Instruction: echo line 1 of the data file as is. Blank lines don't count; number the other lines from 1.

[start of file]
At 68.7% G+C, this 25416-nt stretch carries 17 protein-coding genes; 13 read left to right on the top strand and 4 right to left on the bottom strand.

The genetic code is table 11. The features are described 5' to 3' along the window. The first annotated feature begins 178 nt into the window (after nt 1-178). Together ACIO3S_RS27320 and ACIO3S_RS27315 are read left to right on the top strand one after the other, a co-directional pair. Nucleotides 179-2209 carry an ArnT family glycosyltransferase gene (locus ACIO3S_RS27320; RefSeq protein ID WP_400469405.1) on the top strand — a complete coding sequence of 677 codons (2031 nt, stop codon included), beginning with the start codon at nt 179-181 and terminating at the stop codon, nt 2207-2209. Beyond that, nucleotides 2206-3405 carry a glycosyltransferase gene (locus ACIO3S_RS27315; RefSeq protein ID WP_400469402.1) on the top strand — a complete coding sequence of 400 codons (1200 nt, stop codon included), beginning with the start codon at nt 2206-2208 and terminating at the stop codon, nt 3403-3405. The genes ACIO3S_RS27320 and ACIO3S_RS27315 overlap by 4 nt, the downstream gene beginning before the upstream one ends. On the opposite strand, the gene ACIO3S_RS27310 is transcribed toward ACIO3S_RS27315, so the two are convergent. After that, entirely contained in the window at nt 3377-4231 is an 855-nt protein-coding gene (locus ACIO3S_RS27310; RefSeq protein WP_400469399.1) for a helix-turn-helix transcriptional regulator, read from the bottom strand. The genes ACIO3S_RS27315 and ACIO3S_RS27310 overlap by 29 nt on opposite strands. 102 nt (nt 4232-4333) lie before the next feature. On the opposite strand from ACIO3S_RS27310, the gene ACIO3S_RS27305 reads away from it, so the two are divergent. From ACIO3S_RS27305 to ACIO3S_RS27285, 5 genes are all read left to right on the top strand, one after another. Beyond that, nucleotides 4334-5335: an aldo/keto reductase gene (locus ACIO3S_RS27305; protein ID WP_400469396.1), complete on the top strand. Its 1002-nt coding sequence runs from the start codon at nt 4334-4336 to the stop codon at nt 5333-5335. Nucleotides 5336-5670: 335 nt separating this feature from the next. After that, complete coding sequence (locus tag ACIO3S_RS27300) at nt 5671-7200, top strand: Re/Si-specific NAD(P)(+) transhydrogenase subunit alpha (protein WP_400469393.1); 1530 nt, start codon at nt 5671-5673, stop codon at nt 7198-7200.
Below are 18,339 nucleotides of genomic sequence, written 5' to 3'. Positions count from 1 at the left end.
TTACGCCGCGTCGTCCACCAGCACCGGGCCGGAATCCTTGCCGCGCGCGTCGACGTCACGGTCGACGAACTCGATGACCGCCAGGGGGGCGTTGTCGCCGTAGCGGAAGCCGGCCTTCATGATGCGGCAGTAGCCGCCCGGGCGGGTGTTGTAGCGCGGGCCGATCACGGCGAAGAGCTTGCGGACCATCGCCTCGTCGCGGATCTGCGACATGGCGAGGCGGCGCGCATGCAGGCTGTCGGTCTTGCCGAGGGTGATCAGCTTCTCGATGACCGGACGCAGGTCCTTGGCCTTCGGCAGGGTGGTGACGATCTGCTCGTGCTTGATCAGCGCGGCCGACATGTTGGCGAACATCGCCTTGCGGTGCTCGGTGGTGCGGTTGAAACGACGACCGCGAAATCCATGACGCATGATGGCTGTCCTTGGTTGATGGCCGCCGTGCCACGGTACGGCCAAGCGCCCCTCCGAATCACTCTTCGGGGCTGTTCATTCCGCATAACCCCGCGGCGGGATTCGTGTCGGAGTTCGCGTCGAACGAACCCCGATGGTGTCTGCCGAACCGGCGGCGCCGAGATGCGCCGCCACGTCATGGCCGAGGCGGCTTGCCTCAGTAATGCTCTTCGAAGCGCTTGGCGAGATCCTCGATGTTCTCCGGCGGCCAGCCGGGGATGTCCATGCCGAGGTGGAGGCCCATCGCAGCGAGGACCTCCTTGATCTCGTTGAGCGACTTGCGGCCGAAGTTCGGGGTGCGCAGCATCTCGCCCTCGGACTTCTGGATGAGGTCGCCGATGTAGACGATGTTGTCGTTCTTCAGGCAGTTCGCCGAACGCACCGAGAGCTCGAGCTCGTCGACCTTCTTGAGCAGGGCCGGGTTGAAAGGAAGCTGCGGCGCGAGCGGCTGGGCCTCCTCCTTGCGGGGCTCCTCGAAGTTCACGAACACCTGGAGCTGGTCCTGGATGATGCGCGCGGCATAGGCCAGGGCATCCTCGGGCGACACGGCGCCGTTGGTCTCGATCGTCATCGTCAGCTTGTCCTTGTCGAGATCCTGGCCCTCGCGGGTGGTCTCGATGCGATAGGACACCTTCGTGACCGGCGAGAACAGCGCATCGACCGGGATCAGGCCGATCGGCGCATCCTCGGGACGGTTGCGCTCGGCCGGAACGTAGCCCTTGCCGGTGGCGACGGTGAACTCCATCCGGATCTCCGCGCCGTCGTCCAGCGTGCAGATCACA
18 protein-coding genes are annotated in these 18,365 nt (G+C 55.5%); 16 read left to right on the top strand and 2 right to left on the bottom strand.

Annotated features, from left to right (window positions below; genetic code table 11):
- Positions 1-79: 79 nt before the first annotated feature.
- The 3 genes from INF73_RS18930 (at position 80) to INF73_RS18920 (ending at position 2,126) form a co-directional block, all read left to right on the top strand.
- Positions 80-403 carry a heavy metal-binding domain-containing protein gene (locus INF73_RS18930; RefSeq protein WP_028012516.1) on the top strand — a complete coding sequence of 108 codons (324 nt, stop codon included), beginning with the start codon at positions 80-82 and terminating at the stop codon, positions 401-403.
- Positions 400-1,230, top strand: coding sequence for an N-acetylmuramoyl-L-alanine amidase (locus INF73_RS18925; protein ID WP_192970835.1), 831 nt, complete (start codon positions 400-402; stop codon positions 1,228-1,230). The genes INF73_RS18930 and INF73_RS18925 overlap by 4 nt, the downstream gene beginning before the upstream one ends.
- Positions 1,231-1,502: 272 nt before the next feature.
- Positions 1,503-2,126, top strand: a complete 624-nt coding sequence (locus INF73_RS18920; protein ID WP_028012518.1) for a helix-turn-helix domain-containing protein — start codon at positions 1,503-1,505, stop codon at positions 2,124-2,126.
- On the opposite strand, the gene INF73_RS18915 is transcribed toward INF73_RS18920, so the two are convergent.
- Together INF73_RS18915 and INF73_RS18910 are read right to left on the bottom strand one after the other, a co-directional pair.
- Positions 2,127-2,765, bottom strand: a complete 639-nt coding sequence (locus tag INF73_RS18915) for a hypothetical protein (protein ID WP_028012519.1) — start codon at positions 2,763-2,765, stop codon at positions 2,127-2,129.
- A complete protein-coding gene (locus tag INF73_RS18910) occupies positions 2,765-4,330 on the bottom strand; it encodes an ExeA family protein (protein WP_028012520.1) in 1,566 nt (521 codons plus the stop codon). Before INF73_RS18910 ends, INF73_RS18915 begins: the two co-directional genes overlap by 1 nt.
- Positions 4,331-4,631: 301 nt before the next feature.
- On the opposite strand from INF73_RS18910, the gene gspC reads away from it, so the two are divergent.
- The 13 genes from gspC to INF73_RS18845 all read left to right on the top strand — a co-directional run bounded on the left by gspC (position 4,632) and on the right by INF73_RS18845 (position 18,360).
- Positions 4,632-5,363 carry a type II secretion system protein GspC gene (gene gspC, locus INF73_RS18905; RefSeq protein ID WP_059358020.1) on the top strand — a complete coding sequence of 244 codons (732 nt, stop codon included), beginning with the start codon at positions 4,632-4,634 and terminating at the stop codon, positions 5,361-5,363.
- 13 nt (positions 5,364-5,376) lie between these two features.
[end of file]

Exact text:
At 68.7% G+C, this 25416-nt stretch carries 17 protein-coding genes; 13 read left to right on the top strand and 4 right to left on the bottom strand.